“Kids grow up watching those stories. We want kids to grow up watching these stories where there are struggles,” said Fasih. “A young boy is able to understand what are the struggles that his mom, his sisters go through. That is probably one of the best ways to defeat patriarchy.” (VOA)


Popular

Wikimedia Commons

The Centre on Wednesday directed all Union Ministries and Departments to clear Air India's dues immediately.

The Centre on Wednesday directed all Union Ministries and Departments to clear Air India's dues immediately. An office memorandum from the Finance Ministry's Department of Expenditure said: "Recently, the Government of India has decided to disinvest Air India, and the process of disinvestment of Air India and Air India Express is ongoing."

"Air India has stopped extending credit facilities on account of purchase of air tickets. Therefore, all Ministries or Departments are directed to clear Air India's dues immediately." "Air tickets from Air India may be purchased in cash till further instructions."



In 2009, the Centre had mandated that Central government officers travel via Air India for all official purposes including availing of LTC. On Monday, conglomerate Tata Group entered into a share purchase agreement with the Central government for buying out the latter's stake in national carrier Air India, Air India Express, and AISATS.

Keep Reading Show less
Pixabay

Sports betting has become increasingly popular among the youth in recent times

Sports betting has been around for centuries for the audience to not only watch the sport but to get more deeply involved in the match. It is a fun and often profitable activity for the viewer to win some extra fortune or simply get some extra sweat while watching the game. At first glance, sports betting may look like it's pure luck, but when you indulge deeper into the activity you realize it is more of a calculative and research activity than just pure luck. We must note that yes, luck does play a certain role to some extend but a win is not completely dependent on luck, if you're putting your bets on a certain team you have to make sure to do some research about the players on the team, history of wins and losses of the team and compare the probability of winning and then place bets.

Even though sports betting has existed since the ancient era, it was not until recently that it became increasingly popular among the youth. This happened due to the legalization of the activity and the rise of online sports betting. The technological revolution has expanded the sports betting industry, offering the bettors new markets and ways to bet. The only major difference between online bookmarkers and traditional brick-and-mortar venues of sports betting is that now you can place bets online from your mobile devices, laptops, computers etc.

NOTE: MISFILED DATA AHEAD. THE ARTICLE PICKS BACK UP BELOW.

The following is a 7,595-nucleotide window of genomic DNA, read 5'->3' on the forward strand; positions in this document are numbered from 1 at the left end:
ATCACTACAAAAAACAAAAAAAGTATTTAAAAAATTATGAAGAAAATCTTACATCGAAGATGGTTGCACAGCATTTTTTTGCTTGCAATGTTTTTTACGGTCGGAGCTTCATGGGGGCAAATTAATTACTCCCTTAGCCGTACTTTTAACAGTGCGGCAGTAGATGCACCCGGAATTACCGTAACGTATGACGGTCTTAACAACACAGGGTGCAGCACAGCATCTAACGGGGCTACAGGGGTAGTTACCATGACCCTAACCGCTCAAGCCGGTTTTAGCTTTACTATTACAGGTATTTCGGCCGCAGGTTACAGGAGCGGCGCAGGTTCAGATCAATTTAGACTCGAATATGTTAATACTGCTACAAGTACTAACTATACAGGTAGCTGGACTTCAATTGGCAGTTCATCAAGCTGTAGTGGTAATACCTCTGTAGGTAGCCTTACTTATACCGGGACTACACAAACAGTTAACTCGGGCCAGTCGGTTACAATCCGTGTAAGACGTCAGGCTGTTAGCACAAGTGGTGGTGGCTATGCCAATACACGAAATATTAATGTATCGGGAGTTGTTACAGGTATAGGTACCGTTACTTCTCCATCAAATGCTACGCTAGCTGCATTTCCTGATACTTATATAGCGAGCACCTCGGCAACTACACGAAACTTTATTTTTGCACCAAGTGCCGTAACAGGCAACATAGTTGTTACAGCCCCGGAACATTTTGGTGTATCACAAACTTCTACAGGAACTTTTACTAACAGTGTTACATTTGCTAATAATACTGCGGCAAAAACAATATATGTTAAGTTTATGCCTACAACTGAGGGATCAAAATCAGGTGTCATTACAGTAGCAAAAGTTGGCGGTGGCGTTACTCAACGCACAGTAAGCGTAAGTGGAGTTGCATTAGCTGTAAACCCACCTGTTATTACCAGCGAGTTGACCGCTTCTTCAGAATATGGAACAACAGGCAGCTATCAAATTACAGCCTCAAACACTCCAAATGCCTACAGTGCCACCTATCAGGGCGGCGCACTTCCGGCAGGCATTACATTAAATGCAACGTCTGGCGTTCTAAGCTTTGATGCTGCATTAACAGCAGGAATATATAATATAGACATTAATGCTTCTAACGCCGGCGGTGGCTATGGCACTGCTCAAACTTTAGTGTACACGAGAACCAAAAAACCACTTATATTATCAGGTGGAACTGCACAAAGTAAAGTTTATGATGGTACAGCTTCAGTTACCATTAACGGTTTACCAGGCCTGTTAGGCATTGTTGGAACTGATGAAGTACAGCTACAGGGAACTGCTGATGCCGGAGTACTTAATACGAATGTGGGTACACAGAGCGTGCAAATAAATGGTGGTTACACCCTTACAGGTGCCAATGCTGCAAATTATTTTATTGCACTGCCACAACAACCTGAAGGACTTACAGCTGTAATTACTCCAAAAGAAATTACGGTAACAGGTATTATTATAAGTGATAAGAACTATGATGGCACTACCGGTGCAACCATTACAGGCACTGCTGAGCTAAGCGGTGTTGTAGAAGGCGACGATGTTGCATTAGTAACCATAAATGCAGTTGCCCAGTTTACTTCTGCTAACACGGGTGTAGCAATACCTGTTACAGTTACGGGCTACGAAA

Keep Reading Show less
File

The government of Assam has recently consented to translate the research-based book by- Shri Salil Gewali titled "Great Minds on India"

It is indeed good news that the book showcasing the wisdom of India in the eyes of Western intellectuals is getting due recognition and appreciation from other states and abroad. After Karnataka and Punjab, the Government of Assam has recently consented to translate the research-based book by Shillong-based author - Shri Salil Gewali titled "Great Minds on India". The Chief Minister of Assam - Shri Himanta Biswa Sarma was amazed to know that so many top western scientists and philosophers have drawn a considerable amount of inspiration from ancient scriptures of India, particularly in the studies of modern physics, linguistic and astronomy. In the recent meeting with the author, the Chief Minister had highly appreciated Gewali's book and promised to read it thoroughly. Gewali's book was also approved for translation in the year 2020 by the former Chief Minister – Shri Sarbananda Sonowal but due to COVID-19, the translation work was delayed.

Follow NewsGram on Facebook to stay updated.

Keep reading... Show less